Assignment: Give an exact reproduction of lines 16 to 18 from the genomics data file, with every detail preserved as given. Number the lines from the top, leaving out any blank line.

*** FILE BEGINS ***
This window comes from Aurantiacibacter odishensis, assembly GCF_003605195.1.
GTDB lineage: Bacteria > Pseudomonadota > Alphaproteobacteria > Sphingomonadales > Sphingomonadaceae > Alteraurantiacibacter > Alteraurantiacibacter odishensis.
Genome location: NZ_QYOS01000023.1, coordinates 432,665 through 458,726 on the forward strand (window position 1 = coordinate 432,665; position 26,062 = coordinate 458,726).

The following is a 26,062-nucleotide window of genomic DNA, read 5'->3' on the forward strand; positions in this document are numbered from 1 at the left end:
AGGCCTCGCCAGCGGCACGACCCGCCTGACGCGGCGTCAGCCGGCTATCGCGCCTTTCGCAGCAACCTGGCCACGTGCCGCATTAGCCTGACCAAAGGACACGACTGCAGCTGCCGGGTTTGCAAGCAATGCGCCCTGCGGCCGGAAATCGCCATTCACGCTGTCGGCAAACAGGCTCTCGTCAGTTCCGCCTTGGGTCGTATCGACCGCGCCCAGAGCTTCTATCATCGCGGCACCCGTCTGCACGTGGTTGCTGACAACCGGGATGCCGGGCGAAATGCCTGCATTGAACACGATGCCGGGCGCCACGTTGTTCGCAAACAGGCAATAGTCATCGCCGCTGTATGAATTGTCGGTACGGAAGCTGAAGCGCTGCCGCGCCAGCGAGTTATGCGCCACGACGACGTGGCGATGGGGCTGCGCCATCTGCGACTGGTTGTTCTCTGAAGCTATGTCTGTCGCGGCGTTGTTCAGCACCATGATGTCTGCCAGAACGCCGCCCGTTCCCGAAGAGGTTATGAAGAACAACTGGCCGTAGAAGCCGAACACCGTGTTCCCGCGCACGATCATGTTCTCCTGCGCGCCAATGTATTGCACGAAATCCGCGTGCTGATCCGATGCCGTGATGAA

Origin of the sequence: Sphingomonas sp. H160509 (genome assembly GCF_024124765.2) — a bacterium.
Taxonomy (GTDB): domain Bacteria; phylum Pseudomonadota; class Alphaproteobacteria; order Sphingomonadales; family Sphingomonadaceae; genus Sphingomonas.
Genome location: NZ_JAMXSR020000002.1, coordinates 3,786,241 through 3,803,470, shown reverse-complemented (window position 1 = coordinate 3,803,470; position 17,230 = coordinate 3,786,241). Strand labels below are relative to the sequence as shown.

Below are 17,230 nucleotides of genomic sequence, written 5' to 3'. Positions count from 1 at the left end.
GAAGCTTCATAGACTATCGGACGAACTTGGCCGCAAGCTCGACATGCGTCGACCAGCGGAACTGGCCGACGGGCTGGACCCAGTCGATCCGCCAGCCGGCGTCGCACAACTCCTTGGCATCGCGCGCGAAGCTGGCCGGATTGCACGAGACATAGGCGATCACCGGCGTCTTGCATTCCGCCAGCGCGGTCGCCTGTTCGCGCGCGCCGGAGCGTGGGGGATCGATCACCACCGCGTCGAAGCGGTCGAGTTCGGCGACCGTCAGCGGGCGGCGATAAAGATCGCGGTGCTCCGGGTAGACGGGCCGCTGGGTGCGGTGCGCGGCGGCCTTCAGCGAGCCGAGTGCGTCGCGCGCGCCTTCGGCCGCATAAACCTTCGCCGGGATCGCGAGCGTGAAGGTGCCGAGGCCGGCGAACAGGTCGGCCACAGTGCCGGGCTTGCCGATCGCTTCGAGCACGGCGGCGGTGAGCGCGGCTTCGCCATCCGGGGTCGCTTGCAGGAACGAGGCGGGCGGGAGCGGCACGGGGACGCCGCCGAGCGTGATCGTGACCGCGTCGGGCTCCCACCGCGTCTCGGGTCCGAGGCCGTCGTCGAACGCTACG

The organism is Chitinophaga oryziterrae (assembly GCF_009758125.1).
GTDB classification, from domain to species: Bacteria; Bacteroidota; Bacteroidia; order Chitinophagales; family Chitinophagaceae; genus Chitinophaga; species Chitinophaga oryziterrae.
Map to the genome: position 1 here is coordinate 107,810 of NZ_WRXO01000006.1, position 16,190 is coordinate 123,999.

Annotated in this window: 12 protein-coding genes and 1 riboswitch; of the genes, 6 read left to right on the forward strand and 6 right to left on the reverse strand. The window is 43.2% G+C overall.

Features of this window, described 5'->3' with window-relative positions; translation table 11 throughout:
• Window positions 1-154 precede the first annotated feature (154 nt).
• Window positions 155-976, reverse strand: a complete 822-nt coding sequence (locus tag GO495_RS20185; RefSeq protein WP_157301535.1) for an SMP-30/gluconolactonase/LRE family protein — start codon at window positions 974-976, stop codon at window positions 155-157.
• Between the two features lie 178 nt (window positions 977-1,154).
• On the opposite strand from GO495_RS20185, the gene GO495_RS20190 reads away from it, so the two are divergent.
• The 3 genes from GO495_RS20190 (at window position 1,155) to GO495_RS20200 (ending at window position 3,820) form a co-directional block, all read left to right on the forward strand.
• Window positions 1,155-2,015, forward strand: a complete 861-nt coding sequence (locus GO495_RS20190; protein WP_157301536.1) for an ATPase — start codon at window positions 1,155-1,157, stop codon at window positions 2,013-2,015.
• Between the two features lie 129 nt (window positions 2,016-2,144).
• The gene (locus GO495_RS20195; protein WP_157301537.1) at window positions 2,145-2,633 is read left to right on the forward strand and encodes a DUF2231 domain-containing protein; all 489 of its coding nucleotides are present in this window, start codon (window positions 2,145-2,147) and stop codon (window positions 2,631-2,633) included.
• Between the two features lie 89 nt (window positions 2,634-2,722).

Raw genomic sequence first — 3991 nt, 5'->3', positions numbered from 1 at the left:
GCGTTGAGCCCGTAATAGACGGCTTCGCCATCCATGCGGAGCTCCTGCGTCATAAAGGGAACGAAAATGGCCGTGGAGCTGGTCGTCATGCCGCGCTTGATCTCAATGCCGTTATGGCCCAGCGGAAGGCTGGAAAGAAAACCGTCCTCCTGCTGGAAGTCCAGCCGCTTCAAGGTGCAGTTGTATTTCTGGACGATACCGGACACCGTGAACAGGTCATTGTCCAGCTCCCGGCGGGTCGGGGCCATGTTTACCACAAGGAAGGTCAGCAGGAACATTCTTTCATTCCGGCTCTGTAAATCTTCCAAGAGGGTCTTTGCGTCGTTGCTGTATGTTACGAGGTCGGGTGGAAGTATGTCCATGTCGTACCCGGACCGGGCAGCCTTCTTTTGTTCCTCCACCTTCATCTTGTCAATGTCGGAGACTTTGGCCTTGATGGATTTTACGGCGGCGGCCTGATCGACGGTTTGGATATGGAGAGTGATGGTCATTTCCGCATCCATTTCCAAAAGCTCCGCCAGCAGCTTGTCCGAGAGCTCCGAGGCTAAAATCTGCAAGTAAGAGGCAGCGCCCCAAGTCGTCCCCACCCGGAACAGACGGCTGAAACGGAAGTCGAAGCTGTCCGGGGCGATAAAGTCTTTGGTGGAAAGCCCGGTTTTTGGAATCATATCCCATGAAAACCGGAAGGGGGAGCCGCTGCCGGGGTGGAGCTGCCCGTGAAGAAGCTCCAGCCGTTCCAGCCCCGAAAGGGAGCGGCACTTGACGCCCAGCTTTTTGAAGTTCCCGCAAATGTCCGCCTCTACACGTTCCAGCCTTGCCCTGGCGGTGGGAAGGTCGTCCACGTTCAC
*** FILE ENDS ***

• Window positions 1-154 precede the first annotated feature (154 nt).
• Window positions 155-976, reverse strand: a complete 822-nt coding sequence (locus tag GO495_RS20185; RefSeq protein WP_157301535.1) for an SMP-30/gluconolactonase/LRE family protein — start codon at window positions 974-976, stop codon at window positions 155-157.
• Between the two features lie 178 nt (window positions 977-1,154).